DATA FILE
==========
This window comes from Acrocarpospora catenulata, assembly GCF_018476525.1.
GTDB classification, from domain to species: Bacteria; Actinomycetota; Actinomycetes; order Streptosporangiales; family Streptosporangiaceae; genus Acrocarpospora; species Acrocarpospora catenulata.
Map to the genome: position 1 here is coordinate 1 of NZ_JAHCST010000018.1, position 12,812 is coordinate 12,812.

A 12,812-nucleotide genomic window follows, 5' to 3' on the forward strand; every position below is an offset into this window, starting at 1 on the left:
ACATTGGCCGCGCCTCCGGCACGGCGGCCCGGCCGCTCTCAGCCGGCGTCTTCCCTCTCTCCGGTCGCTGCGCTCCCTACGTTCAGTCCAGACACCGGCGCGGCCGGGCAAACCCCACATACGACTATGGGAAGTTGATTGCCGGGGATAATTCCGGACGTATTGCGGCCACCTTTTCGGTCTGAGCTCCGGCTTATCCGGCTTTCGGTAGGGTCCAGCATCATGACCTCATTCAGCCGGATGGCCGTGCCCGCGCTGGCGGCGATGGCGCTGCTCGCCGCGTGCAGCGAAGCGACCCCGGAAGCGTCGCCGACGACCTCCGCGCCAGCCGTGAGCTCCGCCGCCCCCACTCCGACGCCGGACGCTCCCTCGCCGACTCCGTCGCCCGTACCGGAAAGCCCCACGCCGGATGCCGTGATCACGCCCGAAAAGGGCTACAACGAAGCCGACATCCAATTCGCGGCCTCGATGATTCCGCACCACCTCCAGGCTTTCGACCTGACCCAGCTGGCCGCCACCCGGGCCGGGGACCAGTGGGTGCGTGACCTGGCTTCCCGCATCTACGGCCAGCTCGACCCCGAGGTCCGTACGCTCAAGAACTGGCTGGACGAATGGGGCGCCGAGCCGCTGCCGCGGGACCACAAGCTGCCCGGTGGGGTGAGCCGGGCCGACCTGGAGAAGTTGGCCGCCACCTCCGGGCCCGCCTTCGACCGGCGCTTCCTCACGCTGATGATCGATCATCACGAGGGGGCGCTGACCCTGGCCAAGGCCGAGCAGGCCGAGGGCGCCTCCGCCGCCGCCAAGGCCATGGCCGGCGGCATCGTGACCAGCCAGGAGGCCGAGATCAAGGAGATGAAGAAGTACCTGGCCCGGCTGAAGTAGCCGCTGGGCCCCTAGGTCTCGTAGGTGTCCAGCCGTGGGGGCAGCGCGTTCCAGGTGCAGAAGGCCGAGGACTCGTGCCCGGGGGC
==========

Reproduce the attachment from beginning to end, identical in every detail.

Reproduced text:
This window comes from Acrocarpospora catenulata, assembly GCF_018476525.1.
GTDB classification, from domain to species: Bacteria; Actinomycetota; Actinomycetes; order Streptosporangiales; family Streptosporangiaceae; genus Acrocarpospora; species Acrocarpospora catenulata.
Map to the genome: position 1 here is coordinate 1 of NZ_JAHCST010000018.1, position 12,812 is coordinate 12,812.

A 12,812-nucleotide genomic window follows, 5' to 3' on the forward strand; every position below is an offset into this window, starting at 1 on the left:
ACATTGGCCGCGCCTCCGGCACGGCGGCCCGGCCGCTCTCAGCCGGCGTCTTCCCTCTCTCCGGTCGCTGCGCTCCCTACGTTCAGTCCAGACACCGGCGCGGCCGGGCAAACCCCACATACGACTATGGGAAGTTGATTGCCGGGGATAATTCCGGACGTATTGCGGCCACCTTTTCGGTCTGAGCTCCGGCTTATCCGGCTTTCGGTAGGGTCCAGCATCATGACCTCATTCAGCCGGATGGCCGTGCCCGCGCTGGCGGCGATGGCGCTGCTCGCCGCGTGCAGCGAAGCGACCCCGGAAGCGTCGCCGACGACCTCCGCGCCAGCCGTGAGCTCCGCCGCCCCCACTCCGACGCCGGACGCTCCCTCGCCGACTCCGTCGCCCGTACCGGAAAGCCCCACGCCGGATGCCGTGATCACGCCCGAAAAGGGCTACAACGAAGCCGACATCCAATTCGCGGCCTCGATGATTCCGCACCACCTCCAGGCTTTCGACCTGACCCAGCTGGCCGCCACCCGGGCCGGGGACCAGTGGGTGCGTGACCTGGCTTCCCGCATCTACGGCCAGCTCGACCCCGAGGTCCGTACGCTCAAGAACTGGCTGGACGAATGGGGCGCCGAGCCGCTGCCGCGGGACCACAAGCTGCCCGGTGGGGTGAGCCGGGCCGACCTGGAGAAGTTGGCCGCCACCTCCGGGCCCGCCTTCGACCGGCGCTTCCTCACGCTGATGATCGATCATCACGAGGGGGCGCTGACCCTGGCCAAGGCCGAGCAGGCCGAGGGCGCCTCCGCCGCCGCCAAGGCCATGGCCGGCGGCATCGTGACCAGCCAGGAGGCCGAGATCAAGGAGATGAAGAAGTACCTGGCCCGGCTGAAGTAGCCGCTGGGCCCCTAGGTCTCGTAGGTGTCCAGCCGTGGGGGCAGCGCGTTCCAGGTGCAGAAGGCCGAGGACTCGTGCCCGGGGGC